Hunter Shea graciously sent me his recent novel We Are Always Watching. I was honored, and even more so after I read it.
The story concerns the Ridleys, a family having fallen on hard times after the father, Matt, was severely injured when his car was slammed into by a drunk driver. Not only can Matt no longer work a job (he has constant vertigo and nausea), but he’s become all but useless to his wife, Debi, and his teenage son, West. Their situation forces them to abandon their life in New York City and move into Matt’s childhood home with his father.
The place is a ramshackle farmhouse in the middle of rural Pennsylvania, and Matt’s father, Abraham (a great character, by the way), is a mean, cantankerous old man who makes them all feel unwelcome and uneasy from the minute they move in. For one thing, he tells West that the house is haunted, and the old man’s claims are reinforced by strange sounds throughout the house and cryptic messages left by the mysterious Guardians.
In the midst of his misery and loneliness, West sets out to explore the surrounding countryside and happens upon one of his few neighbors, a pretty young girl named Faith. He falls immediately in love with her, and feels he has an ally and a companion.
One mystery leads to the next as you become entangled in this dark and creepy tale, intent on discovering who the Guardians are and why they continuously torment the Ridley family.
One important thing about this story—nothing is as it seems. Hunter Shea is a master of misdirection, which is vital when it comes to a mystery. We Are Always Watching will keep you guessing and on the edge of your seat right up to its explosive conclusion.
I highly recommend this book, and I’ll definitely be reading more of Shea’s work.
I’m a writer, not a book reviewer, so I don’t normally critique books I read. There are others far better at that sort of thing than I, like Adrian Shotbolt of The Grim Reader, Jim Mcleod of Ginger Nuts of Horror, and Shane Douglas Keene of Shotgun Logic. If I’m not particularly impressed by a book, I usually won’t mention it in public at all. If I like a book or its author’s other works I’ll absolutely share it on social media. But when I love a book, as in the case of The Rib From Which I Remake The World by Ed Kurtz, I can’t wait to tell others about it. Because, like I’ve said before, word of mouth is a writer’s best friend.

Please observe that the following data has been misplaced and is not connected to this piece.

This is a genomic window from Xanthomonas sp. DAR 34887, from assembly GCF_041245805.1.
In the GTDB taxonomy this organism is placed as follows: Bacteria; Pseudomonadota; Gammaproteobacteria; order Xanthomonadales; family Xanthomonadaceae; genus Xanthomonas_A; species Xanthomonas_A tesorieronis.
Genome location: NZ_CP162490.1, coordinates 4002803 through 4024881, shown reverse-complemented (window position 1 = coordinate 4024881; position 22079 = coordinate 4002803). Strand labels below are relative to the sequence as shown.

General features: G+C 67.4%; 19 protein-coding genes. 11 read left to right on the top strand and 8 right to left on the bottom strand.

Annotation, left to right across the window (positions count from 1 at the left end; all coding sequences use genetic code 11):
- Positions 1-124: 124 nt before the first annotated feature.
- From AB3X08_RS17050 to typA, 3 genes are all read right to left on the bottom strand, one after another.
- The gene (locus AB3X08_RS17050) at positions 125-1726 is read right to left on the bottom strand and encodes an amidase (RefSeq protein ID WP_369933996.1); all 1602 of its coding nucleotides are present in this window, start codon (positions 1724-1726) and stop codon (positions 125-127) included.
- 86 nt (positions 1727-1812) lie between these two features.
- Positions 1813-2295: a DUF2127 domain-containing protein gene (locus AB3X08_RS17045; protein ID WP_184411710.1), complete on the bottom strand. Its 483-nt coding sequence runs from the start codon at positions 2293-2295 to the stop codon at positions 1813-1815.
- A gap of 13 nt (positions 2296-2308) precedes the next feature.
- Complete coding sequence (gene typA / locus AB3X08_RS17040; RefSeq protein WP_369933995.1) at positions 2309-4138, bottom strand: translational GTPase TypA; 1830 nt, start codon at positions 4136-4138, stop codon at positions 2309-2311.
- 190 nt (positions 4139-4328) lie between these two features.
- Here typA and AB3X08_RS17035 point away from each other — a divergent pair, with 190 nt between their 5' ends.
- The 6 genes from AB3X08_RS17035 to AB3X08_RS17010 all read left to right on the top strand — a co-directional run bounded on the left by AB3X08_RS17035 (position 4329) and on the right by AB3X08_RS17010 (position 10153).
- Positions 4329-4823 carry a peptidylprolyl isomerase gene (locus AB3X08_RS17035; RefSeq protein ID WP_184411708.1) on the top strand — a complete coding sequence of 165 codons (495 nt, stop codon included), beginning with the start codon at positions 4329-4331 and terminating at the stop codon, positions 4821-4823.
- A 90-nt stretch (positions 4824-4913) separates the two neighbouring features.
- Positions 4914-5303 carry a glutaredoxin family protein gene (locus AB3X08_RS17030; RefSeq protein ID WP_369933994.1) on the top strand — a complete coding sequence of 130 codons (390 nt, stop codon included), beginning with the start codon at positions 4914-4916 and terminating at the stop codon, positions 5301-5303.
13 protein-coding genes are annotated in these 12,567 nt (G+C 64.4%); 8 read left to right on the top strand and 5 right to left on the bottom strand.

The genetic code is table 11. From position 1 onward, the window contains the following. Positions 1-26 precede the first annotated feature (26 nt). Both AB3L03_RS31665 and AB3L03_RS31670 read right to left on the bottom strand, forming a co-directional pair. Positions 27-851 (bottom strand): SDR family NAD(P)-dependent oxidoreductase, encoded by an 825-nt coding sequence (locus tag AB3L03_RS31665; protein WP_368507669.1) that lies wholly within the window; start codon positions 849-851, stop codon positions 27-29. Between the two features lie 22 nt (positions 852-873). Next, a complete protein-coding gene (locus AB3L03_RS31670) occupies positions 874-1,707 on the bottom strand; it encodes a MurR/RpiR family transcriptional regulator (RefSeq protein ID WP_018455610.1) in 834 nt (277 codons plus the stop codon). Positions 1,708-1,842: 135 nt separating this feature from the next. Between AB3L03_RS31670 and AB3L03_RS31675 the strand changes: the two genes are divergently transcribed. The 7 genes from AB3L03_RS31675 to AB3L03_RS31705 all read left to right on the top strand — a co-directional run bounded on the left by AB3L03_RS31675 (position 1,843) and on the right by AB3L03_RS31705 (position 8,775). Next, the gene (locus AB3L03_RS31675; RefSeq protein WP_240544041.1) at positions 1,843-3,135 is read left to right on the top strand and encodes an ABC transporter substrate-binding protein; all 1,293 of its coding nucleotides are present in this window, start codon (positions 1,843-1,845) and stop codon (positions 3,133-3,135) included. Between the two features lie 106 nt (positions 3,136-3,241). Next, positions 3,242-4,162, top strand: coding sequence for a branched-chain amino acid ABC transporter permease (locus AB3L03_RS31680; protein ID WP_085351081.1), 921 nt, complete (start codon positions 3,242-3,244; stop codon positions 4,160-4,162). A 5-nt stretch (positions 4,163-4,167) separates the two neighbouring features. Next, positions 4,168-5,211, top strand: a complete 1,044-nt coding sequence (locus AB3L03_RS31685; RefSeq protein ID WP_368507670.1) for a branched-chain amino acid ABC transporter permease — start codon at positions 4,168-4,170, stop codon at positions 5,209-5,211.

This novel is spectacular. The story itself is a bit of a horror/noir hybrid, heavy on the “horror,” with just a soupçon of Stephen King’s Needful Things. It’s about the WWII-era town of Litchfield, Arkansas, which has been visited by a very odd theater troupe.
But the story is mainly about George “Jojo” Walker, a man who is introduced to you not long after a series of terrible events have all but ruined his life. Very noir. Just after the inciting incident—a murder in the hotel where Jojo works as the house “dick”—things go quickly sideways. What follows is the horrific tale of a man who must save his home town from an insidious evil while at the same time trying to save himself from his own past. Jojo is aided in his mission by a small cast of other colorful characters, as well as hampered by a pair of truly despicable villains. Whether he finds redemption or damnation in the end, I’ll leave for you to discover.
Ed Kurtz is one hell of a writer. There is a depth of imagination and intelligence in his storytelling that I’ve not come across in some time, and I found myself envious of his talent as I read this novel. That doesn’t happen to me too often, so you must appreciate how hard that is for a self-aggrandizing, hypersensitive writer like me to admit. But good is good, and Kurtz fucking is.
So I urge you to get The Rib From Which I Remake The World by Ed Kurtz, now. You won’t regret it.
Well. Maybe after you turn out the lights.